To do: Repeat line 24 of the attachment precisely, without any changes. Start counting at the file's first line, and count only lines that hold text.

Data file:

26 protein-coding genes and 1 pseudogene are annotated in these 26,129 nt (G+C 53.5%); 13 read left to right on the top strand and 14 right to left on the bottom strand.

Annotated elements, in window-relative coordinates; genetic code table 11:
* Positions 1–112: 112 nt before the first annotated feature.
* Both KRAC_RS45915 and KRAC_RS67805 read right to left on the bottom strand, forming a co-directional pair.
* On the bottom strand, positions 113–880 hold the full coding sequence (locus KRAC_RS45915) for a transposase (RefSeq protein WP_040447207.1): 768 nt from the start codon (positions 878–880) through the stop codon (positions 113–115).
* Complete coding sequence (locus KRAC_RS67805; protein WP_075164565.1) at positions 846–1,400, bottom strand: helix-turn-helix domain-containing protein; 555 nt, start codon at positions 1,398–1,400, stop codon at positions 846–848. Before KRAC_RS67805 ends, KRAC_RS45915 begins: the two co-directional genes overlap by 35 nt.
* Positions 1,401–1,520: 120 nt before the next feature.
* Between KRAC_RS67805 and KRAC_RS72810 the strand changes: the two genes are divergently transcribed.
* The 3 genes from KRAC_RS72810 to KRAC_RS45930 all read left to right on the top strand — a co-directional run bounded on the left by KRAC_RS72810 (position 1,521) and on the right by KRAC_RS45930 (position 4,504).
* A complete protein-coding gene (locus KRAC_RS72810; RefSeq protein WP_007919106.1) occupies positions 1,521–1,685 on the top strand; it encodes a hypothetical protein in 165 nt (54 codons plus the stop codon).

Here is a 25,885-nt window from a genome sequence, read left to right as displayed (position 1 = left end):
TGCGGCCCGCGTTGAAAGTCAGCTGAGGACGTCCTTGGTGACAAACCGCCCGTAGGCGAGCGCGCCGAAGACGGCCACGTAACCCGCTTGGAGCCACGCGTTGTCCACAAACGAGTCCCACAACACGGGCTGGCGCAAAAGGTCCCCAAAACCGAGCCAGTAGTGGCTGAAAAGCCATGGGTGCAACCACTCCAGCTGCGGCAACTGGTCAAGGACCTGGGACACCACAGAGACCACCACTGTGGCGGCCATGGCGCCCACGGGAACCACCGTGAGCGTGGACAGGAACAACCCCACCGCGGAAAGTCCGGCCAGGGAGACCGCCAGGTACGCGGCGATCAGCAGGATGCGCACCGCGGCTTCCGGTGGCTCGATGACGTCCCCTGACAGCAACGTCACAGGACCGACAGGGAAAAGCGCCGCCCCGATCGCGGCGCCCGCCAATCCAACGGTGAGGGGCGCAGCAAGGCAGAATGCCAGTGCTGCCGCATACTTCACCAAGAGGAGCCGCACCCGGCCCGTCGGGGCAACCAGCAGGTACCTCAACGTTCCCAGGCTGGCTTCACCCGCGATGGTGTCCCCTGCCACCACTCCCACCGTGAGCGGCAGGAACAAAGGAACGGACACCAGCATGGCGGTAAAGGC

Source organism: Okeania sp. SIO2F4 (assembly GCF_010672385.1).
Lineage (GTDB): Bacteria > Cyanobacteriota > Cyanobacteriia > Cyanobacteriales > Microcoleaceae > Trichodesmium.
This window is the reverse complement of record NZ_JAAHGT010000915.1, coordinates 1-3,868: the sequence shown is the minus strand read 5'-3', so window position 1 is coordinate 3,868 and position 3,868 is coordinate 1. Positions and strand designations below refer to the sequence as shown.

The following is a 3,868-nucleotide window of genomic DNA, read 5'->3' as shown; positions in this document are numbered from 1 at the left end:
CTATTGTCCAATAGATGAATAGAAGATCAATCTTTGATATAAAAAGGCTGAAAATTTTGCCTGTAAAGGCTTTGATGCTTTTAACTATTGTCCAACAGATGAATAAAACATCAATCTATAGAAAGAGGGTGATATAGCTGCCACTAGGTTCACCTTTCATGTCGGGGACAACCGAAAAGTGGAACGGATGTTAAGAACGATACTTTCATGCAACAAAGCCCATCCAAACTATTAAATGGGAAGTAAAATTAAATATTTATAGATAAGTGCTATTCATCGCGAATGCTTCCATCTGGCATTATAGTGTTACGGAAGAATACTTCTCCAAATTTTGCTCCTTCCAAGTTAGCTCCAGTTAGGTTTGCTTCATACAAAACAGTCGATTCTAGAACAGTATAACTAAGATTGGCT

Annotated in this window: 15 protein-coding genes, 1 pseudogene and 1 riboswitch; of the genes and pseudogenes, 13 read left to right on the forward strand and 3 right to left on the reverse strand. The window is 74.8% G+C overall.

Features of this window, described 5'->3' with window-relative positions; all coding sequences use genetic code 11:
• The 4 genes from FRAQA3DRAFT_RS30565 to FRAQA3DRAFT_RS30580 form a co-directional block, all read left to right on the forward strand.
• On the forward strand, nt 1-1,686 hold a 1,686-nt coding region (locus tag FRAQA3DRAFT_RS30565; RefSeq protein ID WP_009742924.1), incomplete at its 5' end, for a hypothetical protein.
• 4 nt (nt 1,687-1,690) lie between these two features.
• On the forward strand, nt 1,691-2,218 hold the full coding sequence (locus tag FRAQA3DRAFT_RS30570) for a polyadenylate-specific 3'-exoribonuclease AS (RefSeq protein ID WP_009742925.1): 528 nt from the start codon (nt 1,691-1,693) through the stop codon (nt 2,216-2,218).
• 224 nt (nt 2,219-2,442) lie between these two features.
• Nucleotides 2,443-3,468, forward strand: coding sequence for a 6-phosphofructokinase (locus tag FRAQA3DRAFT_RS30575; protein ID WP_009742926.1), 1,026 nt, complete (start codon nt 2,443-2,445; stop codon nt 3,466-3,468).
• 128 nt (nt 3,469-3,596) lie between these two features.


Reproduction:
• 224 nt (nt 2,219-2,442) lie between these two features.